Embodiments of the present invention can use 3 or 4 laser flashes (exposures) in which the last pulse only contains a small (e.g., 5%) fraction of the total dose needed to expose the resist. Although an example system and method are found in WO 99/45435, embodiments of the present invention can have several advantages over this system, such as substantially no throughput loss and very limited increase in the cost of goods manufactured.
Embodiments of the present invention divide the dose over the laser flashes, such that the last flash only delivers a small fraction, say 5%, of the total dose. Measuring the first two or three doses then defines the dose in the last pulse.
In one example, the last exposure can have the full patterning information. In this case, the data path needs to be fully loaded to generate that information. Moreover, if the exposures are delivered sequentially, as has been done in conventional systems, the last exposure decreases the throughput of the tool considerably. In another example, the last exposure can have substantially no patterning information, as is described below.
Accordingly, embodiments on the present invention provide a final exposure to correct for dose errors in the previous exposures. The final exposure will be delivered as a blanket exposure. This means that the final exposure does not contain any pattern information. The final exposure thus does not need an extensive (and thus expensive) data path.
In the proposed layout for
The data path is one of the most expensive components of the maskless lithography tool. In conventional systems, an addition of the final shot would increase the costs even more because it would add about 50% to the data path. To avoid these extra costs, embodiments of the present invention apply a blanket exposure with the final SLM column 1406/1506. This means that the final exposure will contain no pattern data. The purpose is to add an additional background in a controlled manner. The only “pattern” on the SLMs is there because it will need to correct for potentially four different doses within the SLM field. This, however is a very simple pattern that needs only a very limited amount of electronics.
Consider an aerial image f(x) and a resist threshold th. The boundary xth between exposed and non-exposed resist is then given by:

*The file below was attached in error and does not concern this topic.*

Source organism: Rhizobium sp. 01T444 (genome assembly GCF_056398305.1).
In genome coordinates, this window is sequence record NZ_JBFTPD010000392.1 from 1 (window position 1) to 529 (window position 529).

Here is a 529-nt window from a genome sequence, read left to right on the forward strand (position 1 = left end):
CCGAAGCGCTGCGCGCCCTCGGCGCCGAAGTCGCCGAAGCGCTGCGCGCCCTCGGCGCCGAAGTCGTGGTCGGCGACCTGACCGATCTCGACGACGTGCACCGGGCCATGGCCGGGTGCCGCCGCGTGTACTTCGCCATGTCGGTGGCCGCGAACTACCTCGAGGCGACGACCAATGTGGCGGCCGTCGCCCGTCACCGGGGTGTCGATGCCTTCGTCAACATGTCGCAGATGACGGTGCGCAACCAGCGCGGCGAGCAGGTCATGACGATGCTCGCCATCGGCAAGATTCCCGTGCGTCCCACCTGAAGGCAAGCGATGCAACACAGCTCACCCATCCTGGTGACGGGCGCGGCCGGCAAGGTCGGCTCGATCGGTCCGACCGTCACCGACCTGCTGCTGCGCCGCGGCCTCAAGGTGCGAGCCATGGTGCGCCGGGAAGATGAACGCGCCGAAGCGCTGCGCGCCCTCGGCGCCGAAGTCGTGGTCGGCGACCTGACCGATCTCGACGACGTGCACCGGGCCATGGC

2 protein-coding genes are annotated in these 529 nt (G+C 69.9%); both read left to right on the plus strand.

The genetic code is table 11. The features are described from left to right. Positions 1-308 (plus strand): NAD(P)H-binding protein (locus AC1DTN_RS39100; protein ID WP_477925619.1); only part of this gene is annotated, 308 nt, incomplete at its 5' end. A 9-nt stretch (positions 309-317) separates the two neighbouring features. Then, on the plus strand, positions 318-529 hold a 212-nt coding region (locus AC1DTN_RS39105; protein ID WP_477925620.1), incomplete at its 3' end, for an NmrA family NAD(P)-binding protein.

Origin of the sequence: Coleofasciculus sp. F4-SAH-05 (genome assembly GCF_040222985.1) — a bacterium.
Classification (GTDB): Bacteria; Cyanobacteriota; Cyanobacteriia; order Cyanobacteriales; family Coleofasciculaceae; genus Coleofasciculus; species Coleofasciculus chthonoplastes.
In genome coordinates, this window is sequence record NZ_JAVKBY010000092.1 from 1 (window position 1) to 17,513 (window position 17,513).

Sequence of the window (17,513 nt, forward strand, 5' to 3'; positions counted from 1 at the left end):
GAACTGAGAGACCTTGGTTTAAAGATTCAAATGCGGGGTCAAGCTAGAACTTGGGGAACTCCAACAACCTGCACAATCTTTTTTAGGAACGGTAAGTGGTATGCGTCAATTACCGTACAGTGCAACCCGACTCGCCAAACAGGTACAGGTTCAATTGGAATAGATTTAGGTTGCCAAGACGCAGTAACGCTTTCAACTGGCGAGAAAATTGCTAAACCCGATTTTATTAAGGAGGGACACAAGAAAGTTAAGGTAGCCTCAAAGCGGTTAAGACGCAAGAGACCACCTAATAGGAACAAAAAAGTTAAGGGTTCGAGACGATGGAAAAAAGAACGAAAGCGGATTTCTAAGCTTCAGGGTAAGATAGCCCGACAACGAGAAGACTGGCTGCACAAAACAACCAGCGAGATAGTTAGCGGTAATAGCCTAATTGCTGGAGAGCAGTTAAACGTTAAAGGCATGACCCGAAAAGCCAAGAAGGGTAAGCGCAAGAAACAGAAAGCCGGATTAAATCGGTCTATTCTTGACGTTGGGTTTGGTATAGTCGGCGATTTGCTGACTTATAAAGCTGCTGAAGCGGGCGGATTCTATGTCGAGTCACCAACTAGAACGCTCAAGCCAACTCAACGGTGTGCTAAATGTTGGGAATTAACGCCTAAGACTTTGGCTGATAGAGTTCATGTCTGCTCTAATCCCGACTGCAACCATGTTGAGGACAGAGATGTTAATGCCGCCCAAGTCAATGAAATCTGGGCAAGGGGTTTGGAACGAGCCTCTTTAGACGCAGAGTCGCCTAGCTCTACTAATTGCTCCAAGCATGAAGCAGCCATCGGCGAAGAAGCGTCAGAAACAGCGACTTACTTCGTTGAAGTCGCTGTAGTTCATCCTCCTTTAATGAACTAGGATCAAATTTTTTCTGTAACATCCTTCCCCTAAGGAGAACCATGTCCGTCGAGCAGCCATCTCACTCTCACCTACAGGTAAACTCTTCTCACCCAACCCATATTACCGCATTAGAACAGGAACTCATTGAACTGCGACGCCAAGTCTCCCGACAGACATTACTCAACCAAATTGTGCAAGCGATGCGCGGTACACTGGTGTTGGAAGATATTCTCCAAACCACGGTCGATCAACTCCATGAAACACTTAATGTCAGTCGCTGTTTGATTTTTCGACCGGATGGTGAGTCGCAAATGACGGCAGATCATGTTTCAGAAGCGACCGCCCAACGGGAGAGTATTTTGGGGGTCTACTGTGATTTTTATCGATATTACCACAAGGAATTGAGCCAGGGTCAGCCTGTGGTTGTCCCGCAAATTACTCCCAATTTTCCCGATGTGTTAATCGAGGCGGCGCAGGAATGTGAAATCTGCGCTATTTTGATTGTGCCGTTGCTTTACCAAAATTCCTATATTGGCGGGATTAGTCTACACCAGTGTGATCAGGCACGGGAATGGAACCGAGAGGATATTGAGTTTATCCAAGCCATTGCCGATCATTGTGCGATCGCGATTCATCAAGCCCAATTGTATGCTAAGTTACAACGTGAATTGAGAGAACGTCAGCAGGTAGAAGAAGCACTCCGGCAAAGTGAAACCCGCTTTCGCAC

f(x th)=th. (1)
Now assume that the delivered dose deviates from the ideal dose by a factor b, i.e.:
delivered_dose(x)=b f(x). (2)
Clearly (1) does not hold anymore. To restore the condition laid down in (1), add (1−b) th to (2) and obtain:
dose(x)=b f(x)+(1−b)th=th+b(f(x)−th). (3)
Now dose(xth)=th produces
th+b(f(x th)−th)=th, (4)
which implies (1). Therefore the correctional background dose is given by:
which is independent of the actual pattern. This holds for every value of b. In our case however, b will be close to but less then one. As an example the dose in the first two exposures can be 96% and in the final nominally 4%. Then b will be 0.96. The dose correction method as proposed above does have a small negative effect on the exposure latitude. The exposure latitude is given by the slope of the aerial image at the resist threshold:
Again assume the dose deviates from the ideal dose by a factor b then S will be given by:
So the exposure latitude will be degraded by a factor 1−b. In the example given above the degradation will be 4% (e.g. from 10% to 9.6%). Error budgeting indicates that this decrease of exposure latitude can be absorbed. However, in preferred embodiments the correctional dose is maintained as small as possible.
While various embodiments of the present invention have been described above, it should be understood that they have been presented by way of example only, and not limitation. It will be apparent to persons skilled in the relevant art that various changes in form and detail can be made therein without departing from the spirit and scope of the invention. Thus, the breadth and scope of the present invention should not be limited by any of the above-described exemplary embodiments, but should be defined only in accordance with the following claims and their equivalents.
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|1||English translation of Search Report, dated Apr. 13, 2007, for JP Patent Application No. 2004-162318, 2 pgs.|
|2||Japanese Office Action and Translation of Office Action for Patent Application No. 2004-162318 mailed May 13, 2008, 4 pgs.|
|3||Office Action for Japanese Patent Application No.: 2004-162317, drafted on Jun. 7, 2007, 6 pgs.|
|4||Search Report for EP Application No. 04011778.0-1226, mailed Sep. 12, 2007, 3 pgs.|
|5||Singapore Search Report Application No. 200402972-4 mailed by Intellectual Property Office of Singapore Mar. 15, 2005, 8 pages.|
|6||Supplementary Search Report for Singapore Application No. 200402972-4 mailed Feb. 1, 2008, 6 pgs.|
|7||Translation of Office Action for Chinese Application No. 200410047667.3 drafted Dec. 21, 2007, 12 pgs.|
|8||Written Opinion for Singapore Patent Application No.: 200402972-4, date received May 28, 2007, 3 pgs.|
|U.S. Classification||355/67, 355/69|
|International Classification||H01L21/027, G03F1/00, G02F1/13, G03F7/20, G03B27/54, G03B27/72|
|Cooperative Classification||G03F7/70291, G03F7/70283, G03F7/70558, G03F7/70358, G03F7/70466|
|European Classification||G03F7/70F14, G03F7/70L4B, G03F7/70F14B, G03F7/70J8, G03F7/70F28|
|Mar 22, 2007||AS||Assignment|
Owner name: ASML HOLDING N.V., NETHERLANDS
Free format text: ASSIGNMENT OF ASSIGNORS INTEREST;ASSIGNORS:CEBUHAR, WENCESLAO A.;HINTERSTEINER, JASON D.;MCCULLOUGH, ANDREW W.;AND OTHERS;REEL/FRAME:019052/0167;SIGNING DATES FROM 20031008 TO 20031113
|Sep 23, 2011||FPAY||Fee payment|
Year of fee payment: 4
|Jan 12, 2016||FPAY||Fee payment|
Year of fee payment: 8